Photo credit: Mathew Reisler
With the Ontario Fire College in Gravenhurst set to be decommissioned on March 31st, the President of the union that represents the workers is calling on the community to help save the facility.
Chris McConnell is the President of Ontario Public Service Employees Union Local 317 that represents the 20 workers at the facility. “The local has taken the steps to ensure that everybody knows what’s at stake here,” he tells the MyMuskokaNow.com newsroom. He says that the College provides full-time stable work in a community where those opportunities aren’t plentiful. McConnell says having stable employment is “paramount” to the stability of any community.
“Not all of the jobs are lost per se, some of them are just being transferred,” he notes. “When they’re transferred to a place like Toronto, to be honest, the economic impact to those communities is minimal.”
“Fire Chiefs across the province are looking at their expenses and the cost to room board and travel their trainees to go to the fire college is an expensive proposition,” Gravenhurst Mayor Paul Kelly explained the day after the closure
“We brought firefighters into this community weekly (to train),” McConnell says. When they did come, he says they spent money at local stores and restaurants. “To remove something like that, from a community as small as Gravenhurst is significant to us locally,” he says.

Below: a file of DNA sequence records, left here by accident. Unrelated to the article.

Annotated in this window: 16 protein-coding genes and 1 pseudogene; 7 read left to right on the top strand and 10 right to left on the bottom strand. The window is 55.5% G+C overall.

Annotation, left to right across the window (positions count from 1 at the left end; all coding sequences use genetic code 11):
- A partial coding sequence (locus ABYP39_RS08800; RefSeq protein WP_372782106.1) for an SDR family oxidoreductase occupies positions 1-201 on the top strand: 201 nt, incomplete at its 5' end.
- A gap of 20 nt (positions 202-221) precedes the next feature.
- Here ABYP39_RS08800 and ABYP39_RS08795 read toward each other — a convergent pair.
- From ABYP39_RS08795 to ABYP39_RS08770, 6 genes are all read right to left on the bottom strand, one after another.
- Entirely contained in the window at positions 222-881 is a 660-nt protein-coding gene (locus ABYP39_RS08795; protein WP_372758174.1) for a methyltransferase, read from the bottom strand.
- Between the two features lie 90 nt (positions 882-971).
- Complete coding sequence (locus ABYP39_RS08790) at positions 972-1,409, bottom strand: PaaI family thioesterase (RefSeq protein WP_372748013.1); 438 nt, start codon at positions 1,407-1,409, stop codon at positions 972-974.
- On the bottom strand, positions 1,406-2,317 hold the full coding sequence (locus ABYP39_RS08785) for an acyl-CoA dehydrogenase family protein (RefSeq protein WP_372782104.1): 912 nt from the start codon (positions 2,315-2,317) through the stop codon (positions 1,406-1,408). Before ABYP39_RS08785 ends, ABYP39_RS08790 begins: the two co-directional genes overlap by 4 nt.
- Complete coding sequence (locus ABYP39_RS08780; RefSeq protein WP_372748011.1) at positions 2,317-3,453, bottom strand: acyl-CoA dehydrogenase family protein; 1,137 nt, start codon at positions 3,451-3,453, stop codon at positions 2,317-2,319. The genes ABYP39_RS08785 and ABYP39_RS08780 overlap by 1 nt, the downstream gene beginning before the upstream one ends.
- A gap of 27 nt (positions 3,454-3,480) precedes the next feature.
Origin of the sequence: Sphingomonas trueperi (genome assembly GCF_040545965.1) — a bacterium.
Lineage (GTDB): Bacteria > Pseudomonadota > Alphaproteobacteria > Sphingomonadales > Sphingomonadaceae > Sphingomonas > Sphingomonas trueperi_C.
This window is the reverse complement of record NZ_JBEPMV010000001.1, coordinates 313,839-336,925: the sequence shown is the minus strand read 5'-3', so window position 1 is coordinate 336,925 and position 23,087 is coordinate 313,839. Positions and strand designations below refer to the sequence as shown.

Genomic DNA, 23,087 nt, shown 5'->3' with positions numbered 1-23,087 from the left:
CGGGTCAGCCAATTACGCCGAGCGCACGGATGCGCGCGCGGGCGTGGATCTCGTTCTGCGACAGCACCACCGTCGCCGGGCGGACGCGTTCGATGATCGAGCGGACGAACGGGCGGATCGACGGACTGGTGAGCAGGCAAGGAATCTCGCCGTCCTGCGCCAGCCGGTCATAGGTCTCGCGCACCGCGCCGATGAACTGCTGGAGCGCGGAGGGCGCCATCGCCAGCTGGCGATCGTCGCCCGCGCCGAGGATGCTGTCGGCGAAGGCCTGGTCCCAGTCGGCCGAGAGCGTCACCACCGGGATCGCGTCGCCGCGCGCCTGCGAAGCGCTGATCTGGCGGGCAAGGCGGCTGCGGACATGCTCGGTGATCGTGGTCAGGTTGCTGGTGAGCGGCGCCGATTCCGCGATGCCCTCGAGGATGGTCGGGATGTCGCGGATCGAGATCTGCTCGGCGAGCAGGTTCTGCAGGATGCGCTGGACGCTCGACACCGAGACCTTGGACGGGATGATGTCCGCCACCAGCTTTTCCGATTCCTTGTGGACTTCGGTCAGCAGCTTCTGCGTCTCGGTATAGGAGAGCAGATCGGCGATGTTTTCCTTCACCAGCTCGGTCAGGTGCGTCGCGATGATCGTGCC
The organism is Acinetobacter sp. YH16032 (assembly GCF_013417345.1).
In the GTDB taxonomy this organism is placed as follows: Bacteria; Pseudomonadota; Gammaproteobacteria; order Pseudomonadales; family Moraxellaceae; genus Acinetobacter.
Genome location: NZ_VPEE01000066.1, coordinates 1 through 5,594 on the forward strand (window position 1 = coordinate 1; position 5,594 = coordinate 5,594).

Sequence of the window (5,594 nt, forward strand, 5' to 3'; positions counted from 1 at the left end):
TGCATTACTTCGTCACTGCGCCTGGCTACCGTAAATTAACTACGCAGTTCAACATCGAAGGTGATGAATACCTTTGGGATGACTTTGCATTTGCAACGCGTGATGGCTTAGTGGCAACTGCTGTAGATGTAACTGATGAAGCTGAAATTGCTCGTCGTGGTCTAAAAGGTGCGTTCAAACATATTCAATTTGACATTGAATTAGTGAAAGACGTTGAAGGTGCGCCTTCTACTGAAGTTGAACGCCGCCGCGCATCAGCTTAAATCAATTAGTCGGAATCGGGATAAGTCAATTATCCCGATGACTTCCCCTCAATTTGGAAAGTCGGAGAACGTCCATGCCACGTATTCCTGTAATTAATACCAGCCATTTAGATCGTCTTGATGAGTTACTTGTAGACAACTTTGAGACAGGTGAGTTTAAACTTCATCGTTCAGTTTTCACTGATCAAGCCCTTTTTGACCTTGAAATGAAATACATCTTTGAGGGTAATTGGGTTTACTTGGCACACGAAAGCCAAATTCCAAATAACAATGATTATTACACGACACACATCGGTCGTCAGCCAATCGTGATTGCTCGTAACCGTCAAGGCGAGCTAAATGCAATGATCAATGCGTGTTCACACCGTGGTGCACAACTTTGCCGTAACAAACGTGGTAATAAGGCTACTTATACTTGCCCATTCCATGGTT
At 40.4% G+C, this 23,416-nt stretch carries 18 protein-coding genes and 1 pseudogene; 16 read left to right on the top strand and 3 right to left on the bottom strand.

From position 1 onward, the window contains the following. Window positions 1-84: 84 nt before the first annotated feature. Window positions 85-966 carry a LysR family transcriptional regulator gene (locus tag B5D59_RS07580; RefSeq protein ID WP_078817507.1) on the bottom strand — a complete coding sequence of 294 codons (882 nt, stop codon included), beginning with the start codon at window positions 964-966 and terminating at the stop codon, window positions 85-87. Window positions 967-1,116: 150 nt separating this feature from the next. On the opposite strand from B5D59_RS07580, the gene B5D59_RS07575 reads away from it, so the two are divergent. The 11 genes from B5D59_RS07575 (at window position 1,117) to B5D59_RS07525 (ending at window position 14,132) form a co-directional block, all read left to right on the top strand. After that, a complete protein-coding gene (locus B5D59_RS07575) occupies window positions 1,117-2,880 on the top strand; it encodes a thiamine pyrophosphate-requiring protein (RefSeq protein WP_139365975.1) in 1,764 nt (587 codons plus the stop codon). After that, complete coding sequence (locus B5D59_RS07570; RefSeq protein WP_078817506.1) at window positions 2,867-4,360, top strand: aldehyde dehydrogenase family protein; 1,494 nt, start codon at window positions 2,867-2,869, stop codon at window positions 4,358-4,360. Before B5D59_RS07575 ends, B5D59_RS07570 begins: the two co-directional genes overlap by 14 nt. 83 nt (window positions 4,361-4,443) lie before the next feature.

The Ontario Fire College was opened in 1949. McConnell says between 3,000 to 5,000 full-time and volunteer firefighters were trained there every year. The college was closed in March 2020 because of the COVID-19 pandemic and has not re-opened since.
The province said in January when the closure was first announced that the plan is to open 20 regional centres across the province.
“Saving a few dollars may at first seem like a good thing, but the cost of trying to save a few dollars could be far greater in terms of the impact to this local economy,” McConnell says.
“The concept of regionalizing training sounds good,” McConnell says. “But these 20 regional centres are not 20 fire college type institutions so they can’t offer the same level of training.” He adds that the province has yet to give a satisfactory answer on how the firefighters will now be trained.
As part of the Rural Ontario Municipal Association meeting that was held at the end of January, Kelly says he met with the Minister of Government and Consumer Services Lisa Thompson to discuss the facility. “We talked about the importance of the security of that site,” he says. There are three buildings on the property that the town designated as historical. Kelly says he wants to make sure they are protected from whatever happens to the building in the future.
“The province hasn’t elaborated on a lot of their ideas,” he says. McConnell believes that these things must be public before they shut the doors of the college.
He hopes locals take charge and write their municipal and provincial decision-makers to call on them to do more to protect the college and what it represents in Muskoka.